The consummate ladies’ man, Clark Gable cheated constantly on his second wife, the socialite Maria Franklin, often with his frequent screen companion Joan Crawford. In 1934, he turned his roving eye to Loretta Young (above, with Gable), his costar in The Call of the Wild. Young became pregnant, at a time when the preferred studio solution to such inconveniences was to arrange for an abortion—but Young, a devout Catholic (except when it came to having sex out of wedlock), refused. Instead, she went on an extended tour of Europe, returning home to have the baby, whom she gave up to an orphanage. After an appropriate amount of time had passed, she announced her intention to adopt a little girl, never letting on that it was her and Gable’s biological child. Young went on to have a successful TV career, and Gable went on as if nothing had happened—he would have an affair with Carole Lombard, whom he married after his wife finally dumped him.
During her heyday, in the 1940s, Ingrid Bergman found herself embroiled in an extramarital romance with sexy director Roberto Rossellini while shooting in Italy, as her family waited in California. The affair might have been overlooked, but it soon became clear that Bergman (above, with Rossellini) was pregnant with his baby. The scandal reached a fever pitch in 1950, when she was famously slut-shamed by Colorado Senator Edwin C. Johnson, who called her a “powerful influence for evil.”
In 1954, Dorothy Dandridge was one of the most in-demand actresses in town—no small feat, given that she was black. Though she’d been nominated for an Oscar, that didn’t mean she could date a white man, especially when he was a) her director, and b) married. Otto Preminger had cast Dandridge (both, above) in Carmen Jones—the film that won her the best actress nod—but he also foolishly advised her not to take the role of Tuptim in The King and I. Their liaison ended four years later, and, effectively, so did Dandridge’s ascent.
Jane Fonda, arrested in 1970 at the Cleveland airport for smuggling pills (which turned out to be vitamins). It was said the harassment was payback for her anti–Vietnam War activism.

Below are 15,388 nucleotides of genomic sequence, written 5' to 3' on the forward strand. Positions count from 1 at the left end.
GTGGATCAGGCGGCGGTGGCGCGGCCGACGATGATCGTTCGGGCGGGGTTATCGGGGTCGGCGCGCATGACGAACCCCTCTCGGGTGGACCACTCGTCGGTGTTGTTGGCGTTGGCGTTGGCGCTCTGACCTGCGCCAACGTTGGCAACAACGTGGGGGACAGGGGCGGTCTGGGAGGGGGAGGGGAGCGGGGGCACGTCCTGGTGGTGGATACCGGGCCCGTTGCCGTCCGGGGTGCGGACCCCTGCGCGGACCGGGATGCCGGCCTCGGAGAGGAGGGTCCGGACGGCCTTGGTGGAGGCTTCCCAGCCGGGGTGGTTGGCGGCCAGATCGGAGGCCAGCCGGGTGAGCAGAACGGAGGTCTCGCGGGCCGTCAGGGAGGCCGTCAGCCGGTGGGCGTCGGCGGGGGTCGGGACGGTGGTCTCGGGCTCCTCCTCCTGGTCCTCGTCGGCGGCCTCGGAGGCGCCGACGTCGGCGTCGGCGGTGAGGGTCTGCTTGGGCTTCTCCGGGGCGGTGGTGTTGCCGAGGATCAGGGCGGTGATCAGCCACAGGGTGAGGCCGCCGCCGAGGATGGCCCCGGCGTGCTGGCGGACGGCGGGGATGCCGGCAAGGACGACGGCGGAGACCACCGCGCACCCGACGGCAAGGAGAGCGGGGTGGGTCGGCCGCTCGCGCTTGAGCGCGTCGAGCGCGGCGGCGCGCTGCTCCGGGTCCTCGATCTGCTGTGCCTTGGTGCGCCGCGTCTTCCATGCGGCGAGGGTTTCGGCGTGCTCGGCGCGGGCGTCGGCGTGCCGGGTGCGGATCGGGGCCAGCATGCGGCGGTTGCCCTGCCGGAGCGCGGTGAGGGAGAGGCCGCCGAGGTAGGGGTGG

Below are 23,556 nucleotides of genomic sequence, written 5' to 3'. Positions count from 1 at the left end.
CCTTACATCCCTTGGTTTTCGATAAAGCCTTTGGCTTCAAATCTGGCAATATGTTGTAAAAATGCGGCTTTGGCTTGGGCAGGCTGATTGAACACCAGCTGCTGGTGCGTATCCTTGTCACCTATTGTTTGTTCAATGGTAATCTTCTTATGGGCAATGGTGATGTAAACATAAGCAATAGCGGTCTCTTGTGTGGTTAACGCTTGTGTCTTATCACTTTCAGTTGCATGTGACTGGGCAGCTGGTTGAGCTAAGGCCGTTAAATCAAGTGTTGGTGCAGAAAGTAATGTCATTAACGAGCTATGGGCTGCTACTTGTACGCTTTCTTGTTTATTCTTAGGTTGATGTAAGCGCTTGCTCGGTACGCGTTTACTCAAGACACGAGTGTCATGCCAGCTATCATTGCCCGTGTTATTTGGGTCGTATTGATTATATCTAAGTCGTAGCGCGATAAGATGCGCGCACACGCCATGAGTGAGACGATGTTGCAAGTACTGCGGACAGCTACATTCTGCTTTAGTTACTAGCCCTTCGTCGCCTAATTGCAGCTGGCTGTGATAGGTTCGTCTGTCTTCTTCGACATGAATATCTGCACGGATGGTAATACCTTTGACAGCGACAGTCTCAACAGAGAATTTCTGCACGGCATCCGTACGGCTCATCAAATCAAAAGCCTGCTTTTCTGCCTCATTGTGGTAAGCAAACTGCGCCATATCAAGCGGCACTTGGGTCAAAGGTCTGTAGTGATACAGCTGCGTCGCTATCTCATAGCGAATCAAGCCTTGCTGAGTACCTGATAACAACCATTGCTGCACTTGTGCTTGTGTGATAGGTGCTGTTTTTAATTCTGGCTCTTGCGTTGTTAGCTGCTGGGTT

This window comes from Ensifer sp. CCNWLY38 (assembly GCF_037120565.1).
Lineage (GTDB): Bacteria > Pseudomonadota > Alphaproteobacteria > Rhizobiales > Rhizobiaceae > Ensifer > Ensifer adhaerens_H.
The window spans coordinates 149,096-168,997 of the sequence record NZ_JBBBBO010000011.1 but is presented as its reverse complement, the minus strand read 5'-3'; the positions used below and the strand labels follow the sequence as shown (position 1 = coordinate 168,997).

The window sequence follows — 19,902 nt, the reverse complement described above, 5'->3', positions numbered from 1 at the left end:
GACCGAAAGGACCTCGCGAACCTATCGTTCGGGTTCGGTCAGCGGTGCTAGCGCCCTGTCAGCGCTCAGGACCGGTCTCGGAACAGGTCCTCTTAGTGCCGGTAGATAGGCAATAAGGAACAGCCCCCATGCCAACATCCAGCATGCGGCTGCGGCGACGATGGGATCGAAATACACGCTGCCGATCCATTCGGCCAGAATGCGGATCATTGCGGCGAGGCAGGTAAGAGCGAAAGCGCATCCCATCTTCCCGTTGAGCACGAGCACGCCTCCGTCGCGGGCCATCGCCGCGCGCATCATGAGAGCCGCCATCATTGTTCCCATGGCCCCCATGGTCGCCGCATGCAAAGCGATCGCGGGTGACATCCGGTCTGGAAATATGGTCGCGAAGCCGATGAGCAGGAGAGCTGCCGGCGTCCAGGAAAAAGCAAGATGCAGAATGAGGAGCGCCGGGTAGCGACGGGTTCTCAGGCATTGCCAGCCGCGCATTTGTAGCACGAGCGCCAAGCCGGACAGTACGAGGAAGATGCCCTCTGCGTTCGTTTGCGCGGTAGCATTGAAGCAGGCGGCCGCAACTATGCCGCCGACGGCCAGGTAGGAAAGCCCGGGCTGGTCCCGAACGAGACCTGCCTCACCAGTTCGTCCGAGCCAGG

Paul Reubens, arrested in 1991 for indecent exposure in an adult theater in Florida—very much out of Pee-wee character.
Johnny Depp, infamous for trashing hotel rooms, arrested in 1994 for “criminal mischief” after he inflicted nearly $10,000 in damages on the Mark hotel in New York.
Hugh Grant, caught with the prostitute Divine Brown off Sunset Boulevard and arrested for “lewd conduct”—two weeks before the 1995 release of Nine Months, his first Hollywood film.
Russell Crowe, arrested in 2005 for throwing a phone at an employee of the Mercer hotel, a celeb haunt in Manhattan, after a failed call to his wife in Australia.
Mel Gibson’s sexist, anti-Semitic DUI rant in 2006 in Malibu was the prelude to a 2010 expletive-laden phone call to then-girlfriend Oksana Grigorieva, a restraining order, and a charge of battery.
Adrien Brody, for celebrating his best actor award for The Pianist in 2003 by making out with Halle Berry onstage.
Angelina Jolie, for standing up and kissing her brother in a distinctly un-siblinglike manner upon winning best supporting actress in 2000 for ** Girl, Interrupted.
Jennifer Lawrence, for tripping over her dress in 2013 (above)—and, as an encore, in 2014. **
Jane Fonda, for using sign language to accept her best actress Oscar for 1978’s ** Coming Home.
Marlon Brando, for sending Sacheen Cruz Littlefeather to decline his Oscar for 1972’s The Godfather**.
Marisa Tomei, for stunning Hollywood with her best supporting actress win for My Cousin Vinny in 1993; to this day, rumors circulate that Jack Palance, 73 at the time, read the wrong name when he announced the award.
Angelina Jolie’s right leg, for refusing to stay within the confines of her Atelier Versace gown in 2012, inspiring its own Twitter account and countless memes.
Björk, for showing up in 2001 dressed as a swan.
Elia Kazan, for enduring the uncomfortable audience silence upon receiving an Oscar for Lifetime Achievement in 1999; the director helped to blacklist writers, actors, and directors during the 1950s Red Scare.
NY Daily News Archive/Getty Images; Courtesy of Confidential; Unsolved Mysteries: Ilbusca/Getty Images; Taylor: Silver Screen Collection/Getty Images; Young and Gable: 20th Century Fox/Courtesy of Getty Images; Bergman: F. Pale Huni/Picture Post/IPC Magazines/Getty Images; Dandridge: Courtesy of Everett Collection; Fonda: AP Photo/St. Martin’s Press; Reubens: Courtesy of Sarasota County Sheriff’s Department; Depp: AP Photo/Andrew Lichtenstein; grant: Steve Granitz/WireImage/getty images; Crowe: AP Photo/Louis Lanzano; Gibson: Los Angeles County Sheriff’s Department/Getty Images; Brody and Berry: Timothy A. Clary/AFP/Getty Images; Lawrence: Kevin Winter/Getty Images; Sacheen Cruz Littlefeather: Ron Galella/WireImage/getty images; Jolie: Dan MacMedan/WireImage/Getty Images.